Once upon a time, there was a spider called Wale’kerü that secretly knitted belts and bags in the moonlight.
One night, a girl approached her and told her how impressed she was with her creations. The spider, moved by the girl’s compliments, taught her how to knit.
For several days, the girl knitted non-stop until she managed to reproduce Wale’kerü’s techniques.
When the girl reached adulthood, with her first menstruation, Wale’kerü disappeared among the branches of a tree leaving this precious know-how as a legacy for the Wayúu people.
(Story from the Wayúu mythology)
This is the story that tells the origin of Wayúu knitting, one of the most popular craft techniques in Colombia.
To understand the value of these pieces, we invite you to travel with us to La Guajira!
This department, located in northeastern Colombia on the border with Venezuela is the home and place of origin of the Wayúu; an indigenous community of matriarchal structure dedicated to grazing, hunting, fishing, ceramic making, and knitting.
Knitting is an activity carried out only by women, who learn from an early age and transmit this know-how from generation to generation. Their crafts are present in everyday objects: fishing nets, blankets, hammocks, and bags (typically known as Mochilas).
For the Wayúu woman, weaving is more than a cultural practice and a legacy of her ancestors. Weaving is a way of expressing her way of thinking. In addition, it is a meditation exercise.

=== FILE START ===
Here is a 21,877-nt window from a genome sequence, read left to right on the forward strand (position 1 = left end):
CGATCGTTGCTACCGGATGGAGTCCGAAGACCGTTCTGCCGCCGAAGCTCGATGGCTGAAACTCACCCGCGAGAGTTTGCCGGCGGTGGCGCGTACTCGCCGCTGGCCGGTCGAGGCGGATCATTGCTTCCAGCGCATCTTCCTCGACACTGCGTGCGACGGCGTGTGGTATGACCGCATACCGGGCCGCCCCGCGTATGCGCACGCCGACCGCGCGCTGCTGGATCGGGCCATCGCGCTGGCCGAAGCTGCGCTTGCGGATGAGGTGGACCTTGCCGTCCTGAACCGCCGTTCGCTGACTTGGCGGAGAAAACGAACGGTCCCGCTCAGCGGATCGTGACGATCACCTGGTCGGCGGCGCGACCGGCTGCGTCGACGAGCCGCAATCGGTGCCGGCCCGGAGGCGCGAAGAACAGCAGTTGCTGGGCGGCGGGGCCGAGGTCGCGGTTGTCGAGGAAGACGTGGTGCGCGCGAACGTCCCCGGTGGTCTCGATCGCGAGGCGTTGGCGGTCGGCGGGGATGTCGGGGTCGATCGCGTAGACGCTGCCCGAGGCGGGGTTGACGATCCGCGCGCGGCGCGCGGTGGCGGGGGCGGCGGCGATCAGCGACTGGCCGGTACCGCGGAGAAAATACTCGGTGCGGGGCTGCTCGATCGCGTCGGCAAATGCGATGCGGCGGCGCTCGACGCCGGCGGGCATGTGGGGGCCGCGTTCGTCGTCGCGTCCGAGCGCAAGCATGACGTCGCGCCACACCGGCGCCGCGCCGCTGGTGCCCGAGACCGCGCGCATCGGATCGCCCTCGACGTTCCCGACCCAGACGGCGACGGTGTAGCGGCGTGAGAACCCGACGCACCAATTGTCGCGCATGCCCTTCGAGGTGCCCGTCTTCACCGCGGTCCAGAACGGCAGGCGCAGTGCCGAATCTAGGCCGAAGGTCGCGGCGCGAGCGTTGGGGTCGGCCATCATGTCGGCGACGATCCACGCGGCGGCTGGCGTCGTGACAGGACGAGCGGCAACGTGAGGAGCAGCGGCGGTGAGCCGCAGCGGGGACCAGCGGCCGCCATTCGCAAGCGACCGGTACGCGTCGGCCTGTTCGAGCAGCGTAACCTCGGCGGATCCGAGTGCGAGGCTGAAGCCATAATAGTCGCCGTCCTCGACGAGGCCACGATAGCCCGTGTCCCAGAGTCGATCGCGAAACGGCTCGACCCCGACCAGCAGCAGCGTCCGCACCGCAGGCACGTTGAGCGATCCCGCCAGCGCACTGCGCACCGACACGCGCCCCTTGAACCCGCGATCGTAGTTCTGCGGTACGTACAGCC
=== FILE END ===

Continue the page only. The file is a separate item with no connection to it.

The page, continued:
Their creations contain patterns with geometric figures called kaanás, which means in wayúu language “the art of weaving drawings”.
Kaanás represent elements of everyday life and figures with great symbolism for the Wayúu people.
The evolution of Wayúu Knitting
In the past, Wayúu women used cotton and natural fibers such as straw. designs. They also used other materials such as goat teeth and bones to decorate their designs.
In colonial times, sheep’s wool, and crochet techniques were introduced to weave small pieces. For large pieces, such as blankets and hammocks, Wayúu women used a self-made loom called anütpala.
Nowadays, Wayúu crafts are made from cotton threads, and craftswomen still use the technique of crochet and anütpalato make these beautiful pieces. The manufacturing time can be 14 days or more.